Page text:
Yeah, exactly. And another thing I would add on before our next question is, I learned this actually from a previous podcast guest that sales and marketing go hand in hand. And if you don’t think about how marketing is part of sales and customer service, you’re missing out on a key objective that should be focused on regardless of whether or not you’re doing a campaign for brand awareness for lead generation or for conversions. 

 

And that is the marketing should tie in to what the customer wants. And for the most part, whether the customer knows they want the product or service or they don’t. If you have that trust, they’re more receptive to hearing why they should at least consider it. Would you agree with that?

 

Kate Bradley  14:16  

Yeah, I would 100% We are friends. So So in fact, so in my staff, the we call it growth, we didn’t call it we stopped calling it marketing and sales for those reasons. And each one of my staff members does customer service, marketing and sales, they all do it. Right. And there’s a lot of it is important because we’re young enough so that we can do that. And also, I mean, people have been telling me forever, you’re doing it wrong. And I’m like but it’s working. Like the waves have changed. 

 

Like the old way is siloing those business those business aspects, right. So marketing is the most important aspect of any business because it’s the one thing that unites accounting, HR customer service, say elles product engineering like you name it, right? There’s a great book about this, by the way, it’s called Beyond product written by Gil solely S O L E L YG. will surely I’m in the book. Yeah. But it’s, it’s it’s so interesting. I had my I bought copy for my entire team. And my engineers, were amazed to really understand how important it was to know the company byline, right, because again, this is about trust.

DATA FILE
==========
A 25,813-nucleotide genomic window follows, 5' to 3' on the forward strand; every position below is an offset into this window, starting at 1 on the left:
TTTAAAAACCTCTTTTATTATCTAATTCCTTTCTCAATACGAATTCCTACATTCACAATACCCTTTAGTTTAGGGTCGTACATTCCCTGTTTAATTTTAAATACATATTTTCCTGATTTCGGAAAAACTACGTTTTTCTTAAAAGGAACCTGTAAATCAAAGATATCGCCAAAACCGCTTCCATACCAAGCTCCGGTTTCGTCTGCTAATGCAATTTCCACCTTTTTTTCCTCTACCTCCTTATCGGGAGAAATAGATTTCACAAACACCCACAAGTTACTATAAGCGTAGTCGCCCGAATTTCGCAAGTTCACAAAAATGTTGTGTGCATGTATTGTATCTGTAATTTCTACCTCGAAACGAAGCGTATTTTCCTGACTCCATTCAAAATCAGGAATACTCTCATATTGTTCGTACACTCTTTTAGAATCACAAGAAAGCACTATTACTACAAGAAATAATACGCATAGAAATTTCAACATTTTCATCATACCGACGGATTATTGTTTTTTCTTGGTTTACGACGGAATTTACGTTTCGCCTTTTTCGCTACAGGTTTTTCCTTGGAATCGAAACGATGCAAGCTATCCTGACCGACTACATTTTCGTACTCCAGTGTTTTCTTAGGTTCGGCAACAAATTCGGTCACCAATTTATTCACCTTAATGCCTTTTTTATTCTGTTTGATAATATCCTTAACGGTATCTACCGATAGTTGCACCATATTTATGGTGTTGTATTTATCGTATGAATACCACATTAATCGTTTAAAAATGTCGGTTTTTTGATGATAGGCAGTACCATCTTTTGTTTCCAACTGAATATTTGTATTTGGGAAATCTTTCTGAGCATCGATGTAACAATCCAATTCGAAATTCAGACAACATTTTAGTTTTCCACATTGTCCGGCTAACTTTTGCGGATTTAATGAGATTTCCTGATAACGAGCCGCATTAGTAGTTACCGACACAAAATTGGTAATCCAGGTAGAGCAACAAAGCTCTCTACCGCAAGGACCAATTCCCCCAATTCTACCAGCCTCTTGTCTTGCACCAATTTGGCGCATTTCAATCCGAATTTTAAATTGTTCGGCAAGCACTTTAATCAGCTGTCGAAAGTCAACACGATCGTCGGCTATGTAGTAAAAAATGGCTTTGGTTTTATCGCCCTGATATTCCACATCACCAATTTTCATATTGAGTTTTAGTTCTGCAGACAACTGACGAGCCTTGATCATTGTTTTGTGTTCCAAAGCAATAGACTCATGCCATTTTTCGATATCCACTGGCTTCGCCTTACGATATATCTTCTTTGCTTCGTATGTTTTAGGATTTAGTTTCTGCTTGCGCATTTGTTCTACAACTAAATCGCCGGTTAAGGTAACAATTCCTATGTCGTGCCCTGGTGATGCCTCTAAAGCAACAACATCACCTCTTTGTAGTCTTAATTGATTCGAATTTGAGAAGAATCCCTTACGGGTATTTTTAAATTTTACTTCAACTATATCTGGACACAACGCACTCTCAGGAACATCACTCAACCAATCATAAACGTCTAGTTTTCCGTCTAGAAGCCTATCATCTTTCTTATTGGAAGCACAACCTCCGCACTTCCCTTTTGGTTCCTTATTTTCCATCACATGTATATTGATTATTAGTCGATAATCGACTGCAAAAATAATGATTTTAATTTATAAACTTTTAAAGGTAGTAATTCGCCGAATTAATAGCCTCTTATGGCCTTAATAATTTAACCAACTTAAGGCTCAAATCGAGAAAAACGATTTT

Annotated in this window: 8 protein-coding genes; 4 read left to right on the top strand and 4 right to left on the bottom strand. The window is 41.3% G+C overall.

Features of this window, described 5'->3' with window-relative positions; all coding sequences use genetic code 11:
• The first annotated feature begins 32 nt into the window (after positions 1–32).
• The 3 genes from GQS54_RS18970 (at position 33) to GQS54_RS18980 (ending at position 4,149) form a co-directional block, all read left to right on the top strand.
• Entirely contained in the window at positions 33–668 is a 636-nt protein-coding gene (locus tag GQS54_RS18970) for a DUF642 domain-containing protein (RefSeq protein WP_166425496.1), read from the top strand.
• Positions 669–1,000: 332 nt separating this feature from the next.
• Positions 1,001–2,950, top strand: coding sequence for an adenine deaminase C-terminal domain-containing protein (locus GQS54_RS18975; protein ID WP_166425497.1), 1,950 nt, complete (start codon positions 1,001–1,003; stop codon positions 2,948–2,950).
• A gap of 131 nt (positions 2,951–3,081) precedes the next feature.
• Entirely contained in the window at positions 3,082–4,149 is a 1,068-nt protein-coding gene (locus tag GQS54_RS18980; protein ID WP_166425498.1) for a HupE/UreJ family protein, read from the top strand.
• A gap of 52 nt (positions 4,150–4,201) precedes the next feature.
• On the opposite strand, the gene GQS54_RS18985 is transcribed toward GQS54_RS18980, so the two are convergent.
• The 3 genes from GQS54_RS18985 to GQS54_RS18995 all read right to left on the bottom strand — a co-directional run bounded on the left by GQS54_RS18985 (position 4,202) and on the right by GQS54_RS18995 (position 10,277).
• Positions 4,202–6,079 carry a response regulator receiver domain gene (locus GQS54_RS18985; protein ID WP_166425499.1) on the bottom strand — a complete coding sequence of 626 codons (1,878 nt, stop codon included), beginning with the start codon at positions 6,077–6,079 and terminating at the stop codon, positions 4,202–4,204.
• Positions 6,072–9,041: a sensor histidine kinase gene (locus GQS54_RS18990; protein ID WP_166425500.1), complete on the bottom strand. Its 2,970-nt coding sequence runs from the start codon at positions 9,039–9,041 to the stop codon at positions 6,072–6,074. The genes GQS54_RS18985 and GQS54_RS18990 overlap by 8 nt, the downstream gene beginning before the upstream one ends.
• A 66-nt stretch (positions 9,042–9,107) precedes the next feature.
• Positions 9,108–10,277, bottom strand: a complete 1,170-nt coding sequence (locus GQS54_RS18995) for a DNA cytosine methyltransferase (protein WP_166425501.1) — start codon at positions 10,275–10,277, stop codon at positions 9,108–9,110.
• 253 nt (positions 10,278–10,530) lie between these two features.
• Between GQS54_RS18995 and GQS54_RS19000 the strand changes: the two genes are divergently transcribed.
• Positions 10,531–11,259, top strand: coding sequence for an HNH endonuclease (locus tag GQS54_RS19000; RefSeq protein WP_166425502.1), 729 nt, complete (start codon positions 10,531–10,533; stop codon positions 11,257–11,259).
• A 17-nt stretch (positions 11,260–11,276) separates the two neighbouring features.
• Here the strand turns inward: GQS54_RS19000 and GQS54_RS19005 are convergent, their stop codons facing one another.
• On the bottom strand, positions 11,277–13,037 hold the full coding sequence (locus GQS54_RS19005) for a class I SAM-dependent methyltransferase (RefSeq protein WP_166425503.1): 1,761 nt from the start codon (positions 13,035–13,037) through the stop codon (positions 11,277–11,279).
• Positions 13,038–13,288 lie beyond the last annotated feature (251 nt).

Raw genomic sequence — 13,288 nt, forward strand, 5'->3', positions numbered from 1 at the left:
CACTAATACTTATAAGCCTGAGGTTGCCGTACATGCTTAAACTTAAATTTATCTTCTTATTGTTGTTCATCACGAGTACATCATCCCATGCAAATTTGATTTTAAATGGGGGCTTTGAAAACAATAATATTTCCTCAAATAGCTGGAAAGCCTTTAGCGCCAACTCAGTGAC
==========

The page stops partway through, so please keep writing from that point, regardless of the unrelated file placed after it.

So when you when everyone inside internally, walks the walk and talks, the talk, your job externally, is so much easier, right? And there’s a couple of reasons why so so one is just basic messaging and consistency of messaging. And I’ll boil that down. So so inconsistent messaging is the number one reason for loss of sales, because it promotes lack of trust. Right, all these things that you’re talking about. 

 

The other thing that’s interesting is that in the US alone, companies waste $400 billion dollars on poor communications, poor copywriting. Right. And that’s both internal and external. Just think about how many people trade emails about what time the damn meetings at, right? Because they can’t do a calculation between South Africa time in New York time, so do it for them. Right? This is ridiculous. 

 

And then come companies spend $3.1 billion, just in the US alone on remedial writing training, because we’re idiots.

 

Kenny Soto  16:39  

Could you explain what that is for the audience?

 

Kate Bradley  16:42  

Yeah, so remedial writing is like writing 101? Like literally how? How good? Are you at sending an email to get people to do what you want them to do? That’s what it’s all about. So are you the kind of person that every text you send? I’m going to get like 10 messages, because you could only send me one word at a time and drive me up a freakin wall. Really, it’s, it’s the Golden Rule Do unto others what’s happening on the other side, right? This is becoming a more obvious problem now that the world is working from home, which is great news.